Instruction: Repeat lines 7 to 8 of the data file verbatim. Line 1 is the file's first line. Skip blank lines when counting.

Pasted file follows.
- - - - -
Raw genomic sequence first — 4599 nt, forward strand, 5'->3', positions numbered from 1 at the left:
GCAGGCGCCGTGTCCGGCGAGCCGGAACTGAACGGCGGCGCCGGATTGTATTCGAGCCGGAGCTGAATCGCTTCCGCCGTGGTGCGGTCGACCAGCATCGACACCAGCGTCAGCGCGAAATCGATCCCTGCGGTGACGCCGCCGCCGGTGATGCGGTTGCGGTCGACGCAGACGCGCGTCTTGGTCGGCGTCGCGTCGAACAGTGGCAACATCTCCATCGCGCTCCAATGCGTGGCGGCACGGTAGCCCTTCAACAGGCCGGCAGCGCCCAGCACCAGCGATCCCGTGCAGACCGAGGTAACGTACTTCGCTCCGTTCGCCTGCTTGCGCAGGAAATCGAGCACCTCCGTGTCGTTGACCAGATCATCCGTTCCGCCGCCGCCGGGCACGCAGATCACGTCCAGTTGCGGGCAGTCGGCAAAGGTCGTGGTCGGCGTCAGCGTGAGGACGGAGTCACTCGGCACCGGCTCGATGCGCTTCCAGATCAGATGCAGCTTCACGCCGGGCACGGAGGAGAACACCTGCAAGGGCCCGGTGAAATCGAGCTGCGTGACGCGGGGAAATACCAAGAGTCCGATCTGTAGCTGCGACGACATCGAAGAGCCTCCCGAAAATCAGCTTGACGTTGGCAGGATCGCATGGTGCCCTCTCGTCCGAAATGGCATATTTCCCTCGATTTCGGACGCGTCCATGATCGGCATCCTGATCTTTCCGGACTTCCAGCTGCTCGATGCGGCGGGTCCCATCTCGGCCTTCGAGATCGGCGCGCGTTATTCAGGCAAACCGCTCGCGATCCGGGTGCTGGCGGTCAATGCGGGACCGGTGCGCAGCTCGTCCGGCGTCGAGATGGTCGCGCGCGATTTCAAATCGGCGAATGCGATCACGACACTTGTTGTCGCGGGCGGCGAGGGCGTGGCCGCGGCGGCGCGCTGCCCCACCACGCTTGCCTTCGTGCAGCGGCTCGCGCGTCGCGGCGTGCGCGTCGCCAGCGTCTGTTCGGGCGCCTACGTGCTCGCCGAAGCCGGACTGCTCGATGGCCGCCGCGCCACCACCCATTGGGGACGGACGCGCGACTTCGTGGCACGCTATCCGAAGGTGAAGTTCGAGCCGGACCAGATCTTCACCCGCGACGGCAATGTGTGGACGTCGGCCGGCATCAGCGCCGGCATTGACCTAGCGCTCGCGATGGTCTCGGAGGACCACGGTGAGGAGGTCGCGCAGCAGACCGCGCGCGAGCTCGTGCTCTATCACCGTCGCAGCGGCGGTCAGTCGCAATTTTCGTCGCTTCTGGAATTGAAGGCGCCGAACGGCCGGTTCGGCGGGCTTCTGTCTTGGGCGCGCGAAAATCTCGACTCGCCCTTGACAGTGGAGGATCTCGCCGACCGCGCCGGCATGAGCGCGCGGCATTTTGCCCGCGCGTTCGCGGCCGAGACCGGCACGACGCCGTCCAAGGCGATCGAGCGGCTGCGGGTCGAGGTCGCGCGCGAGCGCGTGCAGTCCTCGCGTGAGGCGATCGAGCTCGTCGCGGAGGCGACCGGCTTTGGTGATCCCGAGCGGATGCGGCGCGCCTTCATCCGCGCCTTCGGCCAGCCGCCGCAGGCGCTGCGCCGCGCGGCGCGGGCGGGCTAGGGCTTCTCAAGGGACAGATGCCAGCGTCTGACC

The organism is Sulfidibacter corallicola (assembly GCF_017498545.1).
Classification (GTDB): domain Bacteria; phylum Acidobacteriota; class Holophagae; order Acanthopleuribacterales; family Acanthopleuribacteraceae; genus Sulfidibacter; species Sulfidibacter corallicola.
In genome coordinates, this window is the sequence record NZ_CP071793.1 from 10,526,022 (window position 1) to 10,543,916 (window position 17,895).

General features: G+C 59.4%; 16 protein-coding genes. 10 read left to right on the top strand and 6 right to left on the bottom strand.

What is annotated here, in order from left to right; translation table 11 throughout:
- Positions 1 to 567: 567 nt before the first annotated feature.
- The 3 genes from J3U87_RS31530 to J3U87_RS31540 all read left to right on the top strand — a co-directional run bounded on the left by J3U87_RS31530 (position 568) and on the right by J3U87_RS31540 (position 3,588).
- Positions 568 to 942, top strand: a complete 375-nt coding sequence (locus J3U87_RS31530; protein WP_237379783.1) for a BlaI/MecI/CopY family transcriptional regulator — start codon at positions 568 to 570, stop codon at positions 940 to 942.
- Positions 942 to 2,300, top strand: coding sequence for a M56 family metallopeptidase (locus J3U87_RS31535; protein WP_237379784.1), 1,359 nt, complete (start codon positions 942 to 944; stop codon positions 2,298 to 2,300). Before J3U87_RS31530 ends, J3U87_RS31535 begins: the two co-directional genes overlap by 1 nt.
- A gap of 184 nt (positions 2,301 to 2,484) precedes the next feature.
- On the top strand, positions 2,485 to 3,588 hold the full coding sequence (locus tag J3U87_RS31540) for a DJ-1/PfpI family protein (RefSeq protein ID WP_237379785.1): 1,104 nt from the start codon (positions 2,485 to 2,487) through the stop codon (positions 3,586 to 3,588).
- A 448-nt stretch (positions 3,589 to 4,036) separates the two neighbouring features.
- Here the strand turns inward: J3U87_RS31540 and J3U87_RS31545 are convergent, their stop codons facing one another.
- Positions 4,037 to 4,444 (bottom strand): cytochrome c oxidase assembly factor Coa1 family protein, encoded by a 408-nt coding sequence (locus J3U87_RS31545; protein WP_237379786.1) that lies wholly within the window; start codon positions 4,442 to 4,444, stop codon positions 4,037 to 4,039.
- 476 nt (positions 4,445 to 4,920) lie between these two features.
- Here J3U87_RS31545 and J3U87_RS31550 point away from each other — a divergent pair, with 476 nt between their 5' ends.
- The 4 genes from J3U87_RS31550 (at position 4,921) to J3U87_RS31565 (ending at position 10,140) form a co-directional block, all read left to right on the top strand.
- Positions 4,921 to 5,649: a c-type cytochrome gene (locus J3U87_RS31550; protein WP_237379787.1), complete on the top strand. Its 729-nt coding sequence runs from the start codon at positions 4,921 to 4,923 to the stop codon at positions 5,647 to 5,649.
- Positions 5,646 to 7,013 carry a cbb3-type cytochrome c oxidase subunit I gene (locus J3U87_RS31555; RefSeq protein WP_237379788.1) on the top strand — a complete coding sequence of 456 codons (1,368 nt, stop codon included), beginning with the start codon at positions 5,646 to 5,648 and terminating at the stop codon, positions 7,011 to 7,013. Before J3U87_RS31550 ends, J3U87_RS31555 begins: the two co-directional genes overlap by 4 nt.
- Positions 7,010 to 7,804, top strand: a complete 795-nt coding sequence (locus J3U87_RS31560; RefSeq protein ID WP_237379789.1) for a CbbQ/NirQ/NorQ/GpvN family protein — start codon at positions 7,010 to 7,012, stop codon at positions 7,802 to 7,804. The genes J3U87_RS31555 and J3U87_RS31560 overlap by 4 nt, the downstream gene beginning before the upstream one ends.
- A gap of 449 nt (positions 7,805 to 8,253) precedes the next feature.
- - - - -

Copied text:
What is annotated here, in order from left to right; translation table 11 throughout:
- Positions 1 to 567: 567 nt before the first annotated feature.